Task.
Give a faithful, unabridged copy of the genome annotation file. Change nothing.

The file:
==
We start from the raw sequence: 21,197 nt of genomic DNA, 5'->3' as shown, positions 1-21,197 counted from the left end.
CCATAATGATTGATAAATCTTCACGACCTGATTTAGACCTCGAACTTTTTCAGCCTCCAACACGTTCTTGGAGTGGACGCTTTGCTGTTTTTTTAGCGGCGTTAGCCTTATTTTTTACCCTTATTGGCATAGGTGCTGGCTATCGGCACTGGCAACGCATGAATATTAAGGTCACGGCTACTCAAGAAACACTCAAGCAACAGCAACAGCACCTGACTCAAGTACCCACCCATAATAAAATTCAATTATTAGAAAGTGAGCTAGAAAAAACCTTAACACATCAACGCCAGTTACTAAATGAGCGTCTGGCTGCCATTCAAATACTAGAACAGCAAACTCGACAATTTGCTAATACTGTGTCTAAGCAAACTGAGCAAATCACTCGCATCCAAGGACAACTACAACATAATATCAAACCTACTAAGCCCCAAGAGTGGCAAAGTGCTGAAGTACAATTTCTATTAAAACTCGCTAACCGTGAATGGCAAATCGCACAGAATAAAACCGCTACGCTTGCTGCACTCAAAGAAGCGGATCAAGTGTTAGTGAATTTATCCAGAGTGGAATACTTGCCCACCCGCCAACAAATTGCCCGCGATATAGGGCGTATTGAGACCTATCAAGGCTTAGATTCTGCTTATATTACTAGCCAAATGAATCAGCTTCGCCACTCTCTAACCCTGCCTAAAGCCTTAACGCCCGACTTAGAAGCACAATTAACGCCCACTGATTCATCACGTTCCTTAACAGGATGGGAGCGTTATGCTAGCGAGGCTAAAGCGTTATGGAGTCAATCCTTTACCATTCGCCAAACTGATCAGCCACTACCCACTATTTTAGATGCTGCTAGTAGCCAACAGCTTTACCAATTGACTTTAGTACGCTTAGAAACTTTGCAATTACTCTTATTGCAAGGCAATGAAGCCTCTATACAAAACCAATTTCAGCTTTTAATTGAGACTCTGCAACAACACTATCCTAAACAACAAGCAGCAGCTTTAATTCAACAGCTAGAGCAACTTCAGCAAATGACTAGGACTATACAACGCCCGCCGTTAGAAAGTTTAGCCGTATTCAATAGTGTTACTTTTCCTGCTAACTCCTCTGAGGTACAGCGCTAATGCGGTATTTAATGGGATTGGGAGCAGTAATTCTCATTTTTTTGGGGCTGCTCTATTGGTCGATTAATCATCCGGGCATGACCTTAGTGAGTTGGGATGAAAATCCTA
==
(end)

We start from the raw sequence: 21,197 nt of genomic DNA, 5'->3' as shown, positions 1-21,197 counted from the left end.
CCATAATGATTGATAAATCTTCACGACCTGATTTAGACCTCGAACTTTTTCAGCCTCCAACACGTTCTTGGAGTGGACGCTTTGCTGTTTTTTTAGCGGCGTTAGCCTTATTTTTTACCCTTATTGGCATAGGTGCTGGCTATCGGCACTGGCAACGCATGAATATTAAGGTCACGGCTACTCAAGAAACACTCAAGCAACAGCAACAGCACCTGACTCAAGTACCCACCCATAATAAAATTCAATTATTAGAAAGTGAGCTAGAAAAAACCTTAACACATCAACGCCAGTTACTAAATGAGCGTCTGGCTGCCATTCAAATACTAGAACAGCAAACTCGACAATTTGCTAATACTGTGTCTAAGCAAACTGAGCAAATCACTCGCATCCAAGGACAACTACAACATAATATCAAACCTACTAAGCCCCAAGAGTGGCAAAGTGCTGAAGTACAATTTCTATTAAAACTCGCTAACCGTGAATGGCAAATCGCACAGAATAAAACCGCTACGCTTGCTGCACTCAAAGAAGCGGATCAAGTGTTAGTGAATTTATCCAGAGTGGAATACTTGCCCACCCGCCAACAAATTGCCCGCGATATAGGGCGTATTGAGACCTATCAAGGCTTAGATTCTGCTTATATTACTAGCCAAATGAATCAGCTTCGCCACTCTCTAACCCTGCCTAAAGCCTTAACGCCCGACTTAGAAGCACAATTAACGCCCACTGATTCATCACGTTCCTTAACAGGATGGGAGCGTTATGCTAGCGAGGCTAAAGCGTTATGGAGTCAATCCTTTACCATTCGCCAAACTGATCAGCCACTACCCACTATTTTAGATGCTGCTAGTAGCCAACAGCTTTACCAATTGACTTTAGTACGCTTAGAAACTTTGCAATTACTCTTATTGCAAGGCAATGAAGCCTCTATACAAAACCAATTTCAGCTTTTAATTGAGACTCTGCAACAACACTATCCTAAACAACAAGCAGCAGCTTTAATTCAACAGCTAGAGCAACTTCAGCAAATGACTAGGACTATACAACGCCCGCCGTTAGAAAGTTTAGCCGTATTCAATAGTGTTACTTTTCCTGCTAACTCCTCTGAGGTACAGCGCTAATGCGGTATTTAATGGGATTGGGAGCAGTAATTCTCATTTTTTTGGGGCTGCTCTATTGGTCGATTAATCATCCGGGCATGACCTTAGTGAGTTGGGATGAAAATCCTA